In December 2013, Cohen authored an article entitled “Time to Bring Eritrea in from the Cold”. In no time, Isaias Afwerki whom Cohen wanted to be brought in from the cold mocked Cohen and boasted that Eritrea (which he equates with himself) was never in the cold to begin with. But Cohen, the President and CEO of “Cohen and Woods “international”, had to write that article, it is part of his assignment after the Eritrean regime hired him to lobby for it in the USA. He promised to use his network, his old mates, and bring Isaias in from the cold—never mind the millions of Eritreans whom Cohen condemns to stay in the cold.
In a letter he wrote to his government on January 2015, Berhane Gebrehiwot, the Eritrean Chargé D’affaires in Washington, DC, wrote:
“[Cohen] had also promised to publish an article similar to the previous one and was also tasked to assess the position of the State Department and, whenever he got the opportunity, to work and positively influence US policy on Eritrea.”
Indeed, the lobbyist would do anything for money, regardless of the suffering he causes Eritreans. And his strategy is built on besmirching the name of Ambassador Susan Rice claiming she is the cause of the rift between the USA and Eritrea, and whom he blames for leaving Isaias out in the cold.
Unfortunately, Eritrean justice seekers cannot afford to hire Cohen as a lobbyist. They can only appeal to the conscience of the world to at least stay neutral—if they cannot help them get rid of their tormentor whose regime is being investigated for possible crimes against humanity. Obviously, Cohen will try to trash the 484-page findings that the UN Commission of Inquiry on Eritrea submitted to the UN security council a few months ago.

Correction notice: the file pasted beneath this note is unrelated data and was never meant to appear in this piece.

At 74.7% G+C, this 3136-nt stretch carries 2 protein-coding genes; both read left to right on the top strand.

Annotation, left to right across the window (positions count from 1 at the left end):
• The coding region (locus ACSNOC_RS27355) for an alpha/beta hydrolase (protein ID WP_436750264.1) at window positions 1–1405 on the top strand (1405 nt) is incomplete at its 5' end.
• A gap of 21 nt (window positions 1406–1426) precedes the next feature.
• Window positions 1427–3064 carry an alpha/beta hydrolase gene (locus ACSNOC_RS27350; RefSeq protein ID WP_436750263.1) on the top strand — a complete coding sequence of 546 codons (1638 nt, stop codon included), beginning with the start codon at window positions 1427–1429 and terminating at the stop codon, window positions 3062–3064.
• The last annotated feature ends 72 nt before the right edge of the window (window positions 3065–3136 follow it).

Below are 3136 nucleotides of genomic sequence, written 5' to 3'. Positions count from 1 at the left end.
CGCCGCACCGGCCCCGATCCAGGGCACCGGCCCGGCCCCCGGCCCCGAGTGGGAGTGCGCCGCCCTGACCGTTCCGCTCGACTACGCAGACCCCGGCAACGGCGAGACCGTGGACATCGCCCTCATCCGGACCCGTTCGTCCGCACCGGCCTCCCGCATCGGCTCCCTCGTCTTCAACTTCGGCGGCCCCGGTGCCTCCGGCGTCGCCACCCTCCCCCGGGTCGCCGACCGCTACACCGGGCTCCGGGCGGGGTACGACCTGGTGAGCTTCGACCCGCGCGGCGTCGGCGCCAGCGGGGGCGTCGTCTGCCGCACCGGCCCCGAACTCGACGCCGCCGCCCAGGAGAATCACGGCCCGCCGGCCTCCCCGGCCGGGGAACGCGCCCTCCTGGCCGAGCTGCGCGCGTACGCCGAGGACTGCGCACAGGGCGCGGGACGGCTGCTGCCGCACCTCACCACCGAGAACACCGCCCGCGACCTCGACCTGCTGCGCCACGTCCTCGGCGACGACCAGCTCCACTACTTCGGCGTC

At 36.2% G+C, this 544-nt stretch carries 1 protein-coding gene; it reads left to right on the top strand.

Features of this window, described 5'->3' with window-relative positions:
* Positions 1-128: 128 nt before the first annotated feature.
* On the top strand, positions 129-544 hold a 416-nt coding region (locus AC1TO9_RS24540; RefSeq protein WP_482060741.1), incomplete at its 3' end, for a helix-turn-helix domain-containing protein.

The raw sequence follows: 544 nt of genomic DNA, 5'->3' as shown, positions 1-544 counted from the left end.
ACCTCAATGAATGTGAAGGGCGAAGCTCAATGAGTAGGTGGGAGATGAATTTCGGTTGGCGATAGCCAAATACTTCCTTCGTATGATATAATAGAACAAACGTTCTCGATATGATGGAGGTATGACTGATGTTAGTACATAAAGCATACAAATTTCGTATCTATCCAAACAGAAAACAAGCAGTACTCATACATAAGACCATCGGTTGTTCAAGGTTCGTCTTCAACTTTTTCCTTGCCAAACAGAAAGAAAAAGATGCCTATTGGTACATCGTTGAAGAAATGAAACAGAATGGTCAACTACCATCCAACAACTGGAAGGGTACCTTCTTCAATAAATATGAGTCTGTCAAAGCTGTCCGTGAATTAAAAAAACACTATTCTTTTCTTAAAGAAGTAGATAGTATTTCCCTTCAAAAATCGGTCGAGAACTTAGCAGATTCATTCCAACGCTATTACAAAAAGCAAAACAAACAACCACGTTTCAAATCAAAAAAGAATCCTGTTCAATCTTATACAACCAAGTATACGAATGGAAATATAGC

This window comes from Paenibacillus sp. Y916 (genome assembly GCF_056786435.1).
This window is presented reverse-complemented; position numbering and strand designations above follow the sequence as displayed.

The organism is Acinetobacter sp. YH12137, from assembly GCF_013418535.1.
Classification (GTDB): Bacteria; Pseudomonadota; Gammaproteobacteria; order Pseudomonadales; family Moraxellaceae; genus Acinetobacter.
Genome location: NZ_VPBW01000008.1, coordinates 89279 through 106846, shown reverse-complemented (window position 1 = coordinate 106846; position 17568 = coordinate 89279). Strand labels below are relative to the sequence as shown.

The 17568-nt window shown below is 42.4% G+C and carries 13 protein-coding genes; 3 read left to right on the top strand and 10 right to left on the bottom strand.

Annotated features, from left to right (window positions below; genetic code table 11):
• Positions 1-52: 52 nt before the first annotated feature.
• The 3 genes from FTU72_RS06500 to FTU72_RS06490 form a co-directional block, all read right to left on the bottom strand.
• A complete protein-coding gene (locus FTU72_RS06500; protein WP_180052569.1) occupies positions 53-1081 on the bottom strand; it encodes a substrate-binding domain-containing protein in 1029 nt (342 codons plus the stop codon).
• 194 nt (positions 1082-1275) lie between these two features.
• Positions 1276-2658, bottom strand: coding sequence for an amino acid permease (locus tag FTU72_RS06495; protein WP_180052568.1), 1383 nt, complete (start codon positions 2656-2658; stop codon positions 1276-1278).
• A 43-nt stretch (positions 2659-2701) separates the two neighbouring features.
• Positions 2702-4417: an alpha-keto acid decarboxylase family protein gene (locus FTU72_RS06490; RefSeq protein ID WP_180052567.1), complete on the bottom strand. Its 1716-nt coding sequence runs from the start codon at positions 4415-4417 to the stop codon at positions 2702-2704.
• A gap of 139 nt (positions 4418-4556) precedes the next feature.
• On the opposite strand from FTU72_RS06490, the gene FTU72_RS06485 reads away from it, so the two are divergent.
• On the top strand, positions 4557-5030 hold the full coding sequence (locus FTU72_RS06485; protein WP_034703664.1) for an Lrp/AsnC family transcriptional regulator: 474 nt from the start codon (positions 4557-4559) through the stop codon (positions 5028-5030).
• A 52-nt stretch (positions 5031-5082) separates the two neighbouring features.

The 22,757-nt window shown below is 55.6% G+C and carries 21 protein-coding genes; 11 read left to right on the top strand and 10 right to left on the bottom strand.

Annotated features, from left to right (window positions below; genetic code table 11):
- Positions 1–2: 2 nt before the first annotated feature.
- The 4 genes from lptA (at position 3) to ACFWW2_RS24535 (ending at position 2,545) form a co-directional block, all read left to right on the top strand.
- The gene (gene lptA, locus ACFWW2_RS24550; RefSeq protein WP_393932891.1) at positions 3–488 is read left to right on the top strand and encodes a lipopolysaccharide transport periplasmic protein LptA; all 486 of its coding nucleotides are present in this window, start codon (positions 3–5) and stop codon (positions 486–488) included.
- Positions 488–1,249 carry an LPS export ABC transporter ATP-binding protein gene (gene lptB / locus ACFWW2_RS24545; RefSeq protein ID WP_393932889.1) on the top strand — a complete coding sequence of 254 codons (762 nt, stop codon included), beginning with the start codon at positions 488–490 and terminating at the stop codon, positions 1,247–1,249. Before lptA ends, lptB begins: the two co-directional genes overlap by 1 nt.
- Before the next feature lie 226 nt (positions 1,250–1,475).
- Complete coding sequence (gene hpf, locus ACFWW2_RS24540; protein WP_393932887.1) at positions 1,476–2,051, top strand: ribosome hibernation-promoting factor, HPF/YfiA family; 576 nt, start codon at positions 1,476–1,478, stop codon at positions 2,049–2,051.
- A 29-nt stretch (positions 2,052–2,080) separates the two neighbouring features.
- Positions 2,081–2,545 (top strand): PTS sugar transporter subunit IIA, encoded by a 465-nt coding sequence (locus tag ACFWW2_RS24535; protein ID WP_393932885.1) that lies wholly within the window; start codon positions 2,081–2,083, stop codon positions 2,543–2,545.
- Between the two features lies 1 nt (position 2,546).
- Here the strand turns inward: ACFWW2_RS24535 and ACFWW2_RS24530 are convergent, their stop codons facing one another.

At long last, Cohen did write the article he promised to write, and recently he cried wolf: “The Red Sea Is Slipping into Total Arab Control.” And it is the sort of article that borders on racial incitment—all for money. Cohen started his article with a condescending attention grabber:
“Hey, all you Abyssinians out there. While you are wasting time squabbling with each other and not talking to each other, the governments of the Arabian Peninsula are eating your lunch.”
Hopefully Cohen knows what he is doing. Simply put—and racially speaking—Abyssinians are basically the Ethiopians of Tigray and Amhara regions—roughly 5 million and 20 million people respectively. However, what Cohen conveniently forgot is that the population of Ethiopia is about 100 million people. He consciously chose to play the historical Ethiophile race-card and addressed his audience, “Hey, Abyssinians.” He didn’t address the Oromo, Somali, Sidama, Afari, or other social groups who are almost three-quarters of Ethiopians. The same card that Haile Sellassie cleverly used to advance his hegemonic ambitions came handy. To give you more context, Cohen is addressing the Brown part of the rough map above; the green and yellow parts are disposable. It is that simple for him. Check here for a basic definition of Cohen’s Abyssinia.